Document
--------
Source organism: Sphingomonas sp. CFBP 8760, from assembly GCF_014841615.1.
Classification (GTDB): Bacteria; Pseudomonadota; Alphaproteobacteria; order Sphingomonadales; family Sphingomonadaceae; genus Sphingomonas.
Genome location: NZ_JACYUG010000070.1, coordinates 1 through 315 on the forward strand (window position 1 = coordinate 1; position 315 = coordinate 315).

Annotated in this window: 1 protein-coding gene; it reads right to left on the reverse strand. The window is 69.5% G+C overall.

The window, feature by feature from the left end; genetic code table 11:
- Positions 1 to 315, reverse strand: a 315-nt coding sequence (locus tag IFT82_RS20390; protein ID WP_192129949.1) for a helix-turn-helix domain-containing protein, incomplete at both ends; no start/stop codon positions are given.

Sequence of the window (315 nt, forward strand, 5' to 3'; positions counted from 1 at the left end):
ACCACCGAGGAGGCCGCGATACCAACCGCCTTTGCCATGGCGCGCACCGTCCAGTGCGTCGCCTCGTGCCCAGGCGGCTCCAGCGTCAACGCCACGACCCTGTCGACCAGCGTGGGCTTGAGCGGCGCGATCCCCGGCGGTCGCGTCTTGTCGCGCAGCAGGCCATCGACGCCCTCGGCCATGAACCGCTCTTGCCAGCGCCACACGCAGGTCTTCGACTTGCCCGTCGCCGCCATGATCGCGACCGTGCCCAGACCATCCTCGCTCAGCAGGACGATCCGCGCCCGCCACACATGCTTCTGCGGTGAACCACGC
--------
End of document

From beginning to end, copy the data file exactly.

Source organism: Sphingomonas sp. CFBP 8760, from assembly GCF_014841615.1.
Classification (GTDB): Bacteria; Pseudomonadota; Alphaproteobacteria; order Sphingomonadales; family Sphingomonadaceae; genus Sphingomonas.
Genome location: NZ_JACYUG010000070.1, coordinates 1 through 315 on the forward strand (window position 1 = coordinate 1; position 315 = coordinate 315).

Annotated in this window: 1 protein-coding gene; it reads right to left on the reverse strand. The window is 69.5% G+C overall.

The window, feature by feature from the left end; genetic code table 11:
- Positions 1 to 315, reverse strand: a 315-nt coding sequence (locus tag IFT82_RS20390; protein ID WP_192129949.1) for a helix-turn-helix domain-containing protein, incomplete at both ends; no start/stop codon positions are given.

Sequence of the window (315 nt, forward strand, 5' to 3'; positions counted from 1 at the left end):
ACCACCGAGGAGGCCGCGATACCAACCGCCTTTGCCATGGCGCGCACCGTCCAGTGCGTCGCCTCGTGCCCAGGCGGCTCCAGCGTCAACGCCACGACCCTGTCGACCAGCGTGGGCTTGAGCGGCGCGATCCCCGGCGGTCGCGTCTTGTCGCGCAGCAGGCCATCGACGCCCTCGGCCATGAACCGCTCTTGCCAGCGCCACACGCAGGTCTTCGACTTGCCCGTCGCCGCCATGATCGCGACCGTGCCCAGACCATCCTCGCTCAGCAGGACGATCCGCGCCCGCCACACATGCTTCTGCGGTGAACCACGC